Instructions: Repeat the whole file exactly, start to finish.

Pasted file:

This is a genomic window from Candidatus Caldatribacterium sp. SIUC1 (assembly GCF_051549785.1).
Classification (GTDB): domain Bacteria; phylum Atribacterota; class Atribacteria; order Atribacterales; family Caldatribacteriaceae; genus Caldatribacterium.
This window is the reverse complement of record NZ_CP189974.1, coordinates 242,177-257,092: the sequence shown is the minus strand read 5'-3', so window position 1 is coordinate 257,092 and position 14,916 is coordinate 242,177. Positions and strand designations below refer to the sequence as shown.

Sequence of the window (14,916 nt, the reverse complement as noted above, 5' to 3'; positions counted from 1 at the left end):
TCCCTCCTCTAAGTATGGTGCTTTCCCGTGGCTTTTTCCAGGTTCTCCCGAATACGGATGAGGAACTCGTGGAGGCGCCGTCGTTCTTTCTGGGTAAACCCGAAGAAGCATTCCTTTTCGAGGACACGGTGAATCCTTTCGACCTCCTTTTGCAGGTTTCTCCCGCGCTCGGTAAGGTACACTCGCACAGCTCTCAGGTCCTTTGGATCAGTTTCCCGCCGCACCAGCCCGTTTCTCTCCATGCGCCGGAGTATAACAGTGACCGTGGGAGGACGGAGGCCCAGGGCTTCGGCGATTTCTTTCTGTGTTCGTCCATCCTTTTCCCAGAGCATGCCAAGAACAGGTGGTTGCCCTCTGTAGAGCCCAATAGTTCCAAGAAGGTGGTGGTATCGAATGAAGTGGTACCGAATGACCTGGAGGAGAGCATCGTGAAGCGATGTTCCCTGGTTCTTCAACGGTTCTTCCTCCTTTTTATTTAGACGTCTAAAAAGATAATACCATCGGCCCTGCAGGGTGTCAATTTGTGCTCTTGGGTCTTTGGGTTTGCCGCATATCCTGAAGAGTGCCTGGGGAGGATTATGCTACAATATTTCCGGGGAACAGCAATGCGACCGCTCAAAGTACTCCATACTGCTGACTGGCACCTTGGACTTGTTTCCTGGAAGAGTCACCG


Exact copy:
This is a genomic window from Candidatus Caldatribacterium sp. SIUC1 (assembly GCF_051549785.1).
Classification (GTDB): domain Bacteria; phylum Atribacterota; class Atribacteria; order Atribacterales; family Caldatribacteriaceae; genus Caldatribacterium.
This window is the reverse complement of record NZ_CP189974.1, coordinates 242,177-257,092: the sequence shown is the minus strand read 5'-3', so window position 1 is coordinate 257,092 and position 14,916 is coordinate 242,177. Positions and strand designations below refer to the sequence as shown.

Sequence of the window (14,916 nt, the reverse complement as noted above, 5' to 3'; positions counted from 1 at the left end):
TCCCTCCTCTAAGTATGGTGCTTTCCCGTGGCTTTTTCCAGGTTCTCCCGAATACGGATGAGGAACTCGTGGAGGCGCCGTCGTTCTTTCTGGGTAAACCCGAAGAAGCATTCCTTTTCGAGGACACGGTGAATCCTTTCGACCTCCTTTTGCAGGTTTCTCCCGCGCTCGGTAAGGTACACTCGCACAGCTCTCAGGTCCTTTGGATCAGTTTCCCGCCGCACCAGCCCGTTTCTCTCCATGCGCCGGAGTATAACAGTGACCGTGGGAGGACGGAGGCCCAGGGCTTCGGCGATTTCTTTCTGTGTTCGTCCATCCTTTTCCCAGAGCATGCCAAGAACAGGTGGTTGCCCTCTGTAGAGCCCAATAGTTCCAAGAAGGTGGTGGTATCGAATGAAGTGGTACCGAATGACCTGGAGGAGAGCATCGTGAAGCGATGTTCCCTGGTTCTTCAACGGTTCTTCCTCCTTTTTATTTAGACGTCTAAAAAGATAATACCATCGGCCCTGCAGGGTGTCAATTTGTGCTCTTGGGTCTTTGGGTTTGCCGCATATCCTGAAGAGTGCCTGGGGAGGATTATGCTACAATATTTCCGGGGAACAGCAATGCGACCGCTCAAAGTACTCCATACTGCTGACTGGCACCTTGGACTTGTTTCCTGGAAGAGTCACCG